Home Automation and IoT
Home Automation as a Technology
The primary objective of technology is to improve lives. When I say lives, I of course do not limit it to lives of human beings, but all life forms that exist on earth and the earth itself. This is amply evident from the fact that the large technology companies are shifting their focus from consumer (which is primarily human beings) centric to a more socially and environmentally responsible view. Sustainable development is the need of the hour and it is expected that any emerging technology of the day would touch human lives in a responsible manner.
This should be the guiding principle behind any home automation offering. Obviously such a solution must ease the life of the consumer deploying it, and we’ll discuss in detail about few of the numerous ways that home automation would enhance one’s life. However that should not be the sole focus of such a solution. It should also strive to make the earth a better place to live. It should not only turn a home into a Smart Home, it should also turn it into a Green Home.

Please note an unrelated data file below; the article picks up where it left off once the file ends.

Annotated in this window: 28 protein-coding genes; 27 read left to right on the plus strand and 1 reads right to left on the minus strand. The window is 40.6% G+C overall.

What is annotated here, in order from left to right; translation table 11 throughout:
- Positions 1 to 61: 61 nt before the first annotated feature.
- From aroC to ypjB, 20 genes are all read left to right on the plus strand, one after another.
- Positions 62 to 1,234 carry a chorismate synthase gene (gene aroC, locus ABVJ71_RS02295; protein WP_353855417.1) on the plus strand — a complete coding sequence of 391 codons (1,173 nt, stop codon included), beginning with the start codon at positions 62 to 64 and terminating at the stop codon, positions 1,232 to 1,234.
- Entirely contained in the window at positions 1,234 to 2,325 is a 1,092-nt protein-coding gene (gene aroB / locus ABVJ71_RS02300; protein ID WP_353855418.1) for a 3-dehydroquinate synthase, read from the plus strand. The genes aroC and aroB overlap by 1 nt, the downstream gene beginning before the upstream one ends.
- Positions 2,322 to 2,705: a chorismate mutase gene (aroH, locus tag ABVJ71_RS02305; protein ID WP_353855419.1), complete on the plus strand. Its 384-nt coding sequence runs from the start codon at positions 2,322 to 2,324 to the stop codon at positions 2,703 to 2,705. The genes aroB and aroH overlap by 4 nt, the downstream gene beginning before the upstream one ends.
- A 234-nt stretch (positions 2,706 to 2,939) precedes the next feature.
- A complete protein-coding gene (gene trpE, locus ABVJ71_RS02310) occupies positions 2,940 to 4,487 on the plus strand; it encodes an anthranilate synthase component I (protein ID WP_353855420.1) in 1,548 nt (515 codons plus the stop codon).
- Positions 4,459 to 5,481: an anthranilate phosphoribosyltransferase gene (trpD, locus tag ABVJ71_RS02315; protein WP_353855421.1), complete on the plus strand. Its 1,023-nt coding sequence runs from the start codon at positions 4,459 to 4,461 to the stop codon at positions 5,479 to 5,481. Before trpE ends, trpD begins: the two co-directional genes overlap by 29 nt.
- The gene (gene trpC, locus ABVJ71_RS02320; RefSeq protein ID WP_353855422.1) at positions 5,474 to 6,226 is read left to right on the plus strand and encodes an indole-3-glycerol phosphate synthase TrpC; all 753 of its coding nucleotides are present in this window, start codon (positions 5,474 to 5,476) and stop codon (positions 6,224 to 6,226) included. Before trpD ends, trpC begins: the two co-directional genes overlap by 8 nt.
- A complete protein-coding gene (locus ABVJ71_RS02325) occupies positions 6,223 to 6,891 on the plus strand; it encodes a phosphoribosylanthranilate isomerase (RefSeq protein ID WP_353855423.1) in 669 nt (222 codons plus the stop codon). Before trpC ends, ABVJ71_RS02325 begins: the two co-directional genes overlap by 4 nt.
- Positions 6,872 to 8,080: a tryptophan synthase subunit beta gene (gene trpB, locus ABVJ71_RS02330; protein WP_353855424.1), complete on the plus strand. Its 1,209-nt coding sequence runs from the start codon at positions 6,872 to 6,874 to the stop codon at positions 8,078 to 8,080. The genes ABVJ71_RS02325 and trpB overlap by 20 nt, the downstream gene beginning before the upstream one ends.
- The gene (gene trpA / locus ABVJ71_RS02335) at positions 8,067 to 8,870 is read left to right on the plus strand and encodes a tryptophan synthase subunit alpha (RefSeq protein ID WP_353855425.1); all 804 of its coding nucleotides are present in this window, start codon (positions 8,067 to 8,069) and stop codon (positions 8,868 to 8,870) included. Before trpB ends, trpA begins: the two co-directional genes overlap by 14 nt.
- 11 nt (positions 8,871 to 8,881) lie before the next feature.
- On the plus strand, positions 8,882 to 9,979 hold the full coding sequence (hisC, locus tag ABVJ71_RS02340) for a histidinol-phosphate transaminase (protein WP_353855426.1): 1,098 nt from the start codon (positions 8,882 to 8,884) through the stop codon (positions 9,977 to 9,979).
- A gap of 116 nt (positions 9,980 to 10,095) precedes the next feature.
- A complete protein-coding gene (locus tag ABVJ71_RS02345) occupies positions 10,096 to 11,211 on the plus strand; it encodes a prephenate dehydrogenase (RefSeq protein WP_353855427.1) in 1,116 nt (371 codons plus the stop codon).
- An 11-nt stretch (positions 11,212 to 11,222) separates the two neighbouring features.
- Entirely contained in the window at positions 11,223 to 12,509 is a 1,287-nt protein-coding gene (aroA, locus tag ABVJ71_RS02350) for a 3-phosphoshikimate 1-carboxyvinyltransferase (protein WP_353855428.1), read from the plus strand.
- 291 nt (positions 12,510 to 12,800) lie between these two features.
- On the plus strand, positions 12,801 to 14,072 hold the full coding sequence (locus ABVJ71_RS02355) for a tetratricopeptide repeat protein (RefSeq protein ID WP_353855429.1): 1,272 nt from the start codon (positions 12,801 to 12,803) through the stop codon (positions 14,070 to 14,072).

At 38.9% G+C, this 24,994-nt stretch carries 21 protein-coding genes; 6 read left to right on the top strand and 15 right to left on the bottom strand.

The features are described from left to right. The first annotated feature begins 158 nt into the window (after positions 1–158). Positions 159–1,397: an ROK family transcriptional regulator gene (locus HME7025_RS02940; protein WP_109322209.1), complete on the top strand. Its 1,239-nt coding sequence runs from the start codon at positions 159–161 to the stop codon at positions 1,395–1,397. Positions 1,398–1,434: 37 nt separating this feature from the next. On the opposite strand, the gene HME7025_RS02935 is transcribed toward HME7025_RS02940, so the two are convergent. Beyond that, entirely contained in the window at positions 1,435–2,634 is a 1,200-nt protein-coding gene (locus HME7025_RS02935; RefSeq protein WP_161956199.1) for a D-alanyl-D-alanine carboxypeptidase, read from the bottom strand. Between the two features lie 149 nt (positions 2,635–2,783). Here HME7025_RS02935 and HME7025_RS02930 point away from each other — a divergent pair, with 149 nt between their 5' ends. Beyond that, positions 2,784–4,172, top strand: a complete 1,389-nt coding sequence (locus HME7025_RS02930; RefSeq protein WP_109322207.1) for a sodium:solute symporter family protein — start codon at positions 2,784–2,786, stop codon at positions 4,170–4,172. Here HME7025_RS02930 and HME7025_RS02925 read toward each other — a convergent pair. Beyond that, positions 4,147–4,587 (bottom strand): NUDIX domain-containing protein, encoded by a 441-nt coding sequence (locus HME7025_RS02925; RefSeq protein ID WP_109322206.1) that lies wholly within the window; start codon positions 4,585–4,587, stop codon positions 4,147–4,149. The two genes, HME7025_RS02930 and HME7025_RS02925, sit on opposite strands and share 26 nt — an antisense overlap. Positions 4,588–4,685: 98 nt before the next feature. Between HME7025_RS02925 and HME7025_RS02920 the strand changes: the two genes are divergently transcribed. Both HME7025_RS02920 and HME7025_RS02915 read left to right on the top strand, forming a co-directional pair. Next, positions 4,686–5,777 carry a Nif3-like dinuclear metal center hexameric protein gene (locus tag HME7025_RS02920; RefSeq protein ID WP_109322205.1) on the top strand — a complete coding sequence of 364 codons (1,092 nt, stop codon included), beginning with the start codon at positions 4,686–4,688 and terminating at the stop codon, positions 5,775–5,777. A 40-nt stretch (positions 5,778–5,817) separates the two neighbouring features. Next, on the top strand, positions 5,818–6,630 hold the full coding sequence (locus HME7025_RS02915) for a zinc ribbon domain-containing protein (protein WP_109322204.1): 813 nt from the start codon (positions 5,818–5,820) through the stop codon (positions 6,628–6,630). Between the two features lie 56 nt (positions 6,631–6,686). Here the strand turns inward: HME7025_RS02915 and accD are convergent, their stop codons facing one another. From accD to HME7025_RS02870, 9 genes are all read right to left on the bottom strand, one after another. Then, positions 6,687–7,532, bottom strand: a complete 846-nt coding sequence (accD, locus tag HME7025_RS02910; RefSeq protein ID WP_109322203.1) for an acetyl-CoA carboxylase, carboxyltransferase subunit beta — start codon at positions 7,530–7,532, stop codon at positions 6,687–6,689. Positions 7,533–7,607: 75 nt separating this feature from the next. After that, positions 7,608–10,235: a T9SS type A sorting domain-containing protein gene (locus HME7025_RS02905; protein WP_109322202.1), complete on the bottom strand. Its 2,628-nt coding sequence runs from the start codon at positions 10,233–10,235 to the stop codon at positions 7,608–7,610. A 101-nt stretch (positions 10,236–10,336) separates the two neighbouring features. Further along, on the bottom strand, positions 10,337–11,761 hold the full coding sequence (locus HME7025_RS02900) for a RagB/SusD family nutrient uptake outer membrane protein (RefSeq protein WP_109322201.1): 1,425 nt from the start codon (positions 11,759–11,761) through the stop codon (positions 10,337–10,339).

What is IoT
If you are “connected”, it is highly likely that you have heard of the thingy; the Internet of Things or IoT in its short and sweet form. IoT is essentially a collection of “thing”s connected together with (I)nternet (P)rotocol. These “things” theoretically can be anything; it’s just left to imagination. Though normally IoT is considered to be Machine-to-Machine (M2M), they can theoretically be any object, man made or natural as long they can be addressed using IP and possibly be fitted with sensors and/or actuators.
So, IoT essentially is a framework to interconnect objects that may serve a common purpose when connected together. These connected devices communicate with other to exchange information which essentially generates data. The data is processed at various levels and decision is made based on the data at different places in different ways.